A trip to your local playground isn’t as easy as it used to be. Researchers at the University of Calgary say newer communities have built-in barriers which prevent children from staying active.
“The older neighborhood has more capacity for a child to play outdoors, within their neighborhood, within their block, than the newer neighborhoods do,” says Dr. Tish Doyle-Baker, a Professor of Kinesiology at the University of Calgary.
Researchers found it came down to simple things like having sidewalks on both sides of the street. In newer communities, like Somerset in the city’s southwest, there’s only one.
“If you don’t have a sidewalk, you’re not going to walk. In Hillhurst, you walk everywhere because there’s a sidewalk there,” says Dr. Doyle-Baker.
One of the oldest communities in Calgary, Hillhurst-Sunnyside, rated the best for its “playability”, defined as the opportunities for kids to engage in random play.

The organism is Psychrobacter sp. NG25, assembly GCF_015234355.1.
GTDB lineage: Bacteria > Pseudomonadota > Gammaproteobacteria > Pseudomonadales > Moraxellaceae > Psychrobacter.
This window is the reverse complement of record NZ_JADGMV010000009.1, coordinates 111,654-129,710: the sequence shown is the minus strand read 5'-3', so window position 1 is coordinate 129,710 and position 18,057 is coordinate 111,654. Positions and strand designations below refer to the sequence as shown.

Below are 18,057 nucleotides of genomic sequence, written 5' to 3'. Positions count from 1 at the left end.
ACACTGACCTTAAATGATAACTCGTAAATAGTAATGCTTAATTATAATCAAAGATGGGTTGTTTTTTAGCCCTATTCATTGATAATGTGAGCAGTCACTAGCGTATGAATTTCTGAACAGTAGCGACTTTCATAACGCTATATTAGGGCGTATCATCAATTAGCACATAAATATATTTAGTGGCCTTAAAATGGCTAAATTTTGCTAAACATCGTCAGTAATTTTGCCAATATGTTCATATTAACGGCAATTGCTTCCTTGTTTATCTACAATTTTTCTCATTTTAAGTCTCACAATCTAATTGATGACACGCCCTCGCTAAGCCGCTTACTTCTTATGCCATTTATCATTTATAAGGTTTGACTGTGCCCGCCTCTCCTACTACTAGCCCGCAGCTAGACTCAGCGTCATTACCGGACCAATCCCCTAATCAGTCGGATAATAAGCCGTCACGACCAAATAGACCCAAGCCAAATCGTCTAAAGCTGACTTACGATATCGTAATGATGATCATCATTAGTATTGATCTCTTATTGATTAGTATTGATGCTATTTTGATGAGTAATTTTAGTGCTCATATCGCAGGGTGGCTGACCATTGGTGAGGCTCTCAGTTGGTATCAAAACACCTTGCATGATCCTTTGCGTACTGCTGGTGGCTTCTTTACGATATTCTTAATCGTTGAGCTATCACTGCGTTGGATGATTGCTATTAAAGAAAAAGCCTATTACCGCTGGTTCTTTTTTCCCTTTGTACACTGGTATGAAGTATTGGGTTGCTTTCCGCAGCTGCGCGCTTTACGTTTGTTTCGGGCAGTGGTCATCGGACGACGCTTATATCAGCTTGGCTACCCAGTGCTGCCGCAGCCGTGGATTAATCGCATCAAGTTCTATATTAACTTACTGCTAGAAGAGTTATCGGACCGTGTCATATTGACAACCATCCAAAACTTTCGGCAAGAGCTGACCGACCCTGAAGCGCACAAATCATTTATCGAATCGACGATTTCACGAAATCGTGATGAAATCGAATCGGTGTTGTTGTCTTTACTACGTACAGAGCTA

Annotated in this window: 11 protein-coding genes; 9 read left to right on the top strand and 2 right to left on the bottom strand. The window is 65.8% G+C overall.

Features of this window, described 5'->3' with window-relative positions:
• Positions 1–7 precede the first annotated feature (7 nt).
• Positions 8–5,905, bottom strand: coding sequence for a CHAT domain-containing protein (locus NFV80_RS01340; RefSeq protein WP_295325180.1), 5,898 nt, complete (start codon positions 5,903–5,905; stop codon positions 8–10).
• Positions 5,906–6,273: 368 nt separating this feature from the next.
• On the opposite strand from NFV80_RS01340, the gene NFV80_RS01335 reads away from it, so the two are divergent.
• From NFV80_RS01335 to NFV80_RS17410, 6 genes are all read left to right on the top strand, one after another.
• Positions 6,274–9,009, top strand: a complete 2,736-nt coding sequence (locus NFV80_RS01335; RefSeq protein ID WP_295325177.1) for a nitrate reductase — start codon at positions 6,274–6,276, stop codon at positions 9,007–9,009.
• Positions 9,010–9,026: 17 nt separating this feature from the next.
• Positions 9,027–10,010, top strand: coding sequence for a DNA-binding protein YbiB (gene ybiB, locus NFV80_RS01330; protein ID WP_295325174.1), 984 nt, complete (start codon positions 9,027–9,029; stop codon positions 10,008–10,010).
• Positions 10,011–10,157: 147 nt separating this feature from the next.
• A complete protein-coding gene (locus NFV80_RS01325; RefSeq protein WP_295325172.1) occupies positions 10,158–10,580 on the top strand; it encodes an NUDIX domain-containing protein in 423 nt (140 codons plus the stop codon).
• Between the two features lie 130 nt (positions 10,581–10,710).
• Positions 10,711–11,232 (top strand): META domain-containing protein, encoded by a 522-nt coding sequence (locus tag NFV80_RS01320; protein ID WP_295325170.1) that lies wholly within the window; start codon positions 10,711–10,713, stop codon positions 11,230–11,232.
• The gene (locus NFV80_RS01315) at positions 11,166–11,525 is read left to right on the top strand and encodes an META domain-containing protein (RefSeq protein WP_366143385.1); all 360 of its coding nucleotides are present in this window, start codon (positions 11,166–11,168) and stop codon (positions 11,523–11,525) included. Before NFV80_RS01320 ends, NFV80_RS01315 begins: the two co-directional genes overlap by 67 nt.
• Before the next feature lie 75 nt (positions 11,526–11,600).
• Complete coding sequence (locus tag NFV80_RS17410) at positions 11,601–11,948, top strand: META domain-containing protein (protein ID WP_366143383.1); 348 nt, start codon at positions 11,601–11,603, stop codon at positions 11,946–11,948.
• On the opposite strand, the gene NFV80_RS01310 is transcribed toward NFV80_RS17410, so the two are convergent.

Also working in their favor, older communities tend to have big front yards and the homes have front windows, so parents can watch their children play.
In newer neighborhoods, front windows are often replaced with garages, and streets are wider and busier.
“If a park is on one side of a street, it won’t make a difference to a child’s playability, because they won’t access that street,” she adds.
The study’s findings didn’t surprise those who live in these communities. Some say they already knew the benefits of living in older neighborhoods in the inner city.
“We’re so close to the pathways, we rarely drive, we take the train or walk with the kids in the Chariot,” says Hillhurst resident Jane Cook.
The study provides food for thought for parents, urban designers and city planners.
Canada’s rate of childhood obesity has tripled in the last two decades, and experts say over 50% of Canadian kids aren’t getting enough exercise, to burn off their caloric intake.
Dr. Doyle-Baker says one of the ways to fight the increasing epidemic of childhood obesity may be as simple as encouraging more child’s play.
The four communities involved were Hillhurst, Somerset, Glamorgan and Rundle.
Kinesiology student Meaghan Nolan and Urban Design professor Dr. Bev Sandalack also contributed to the study.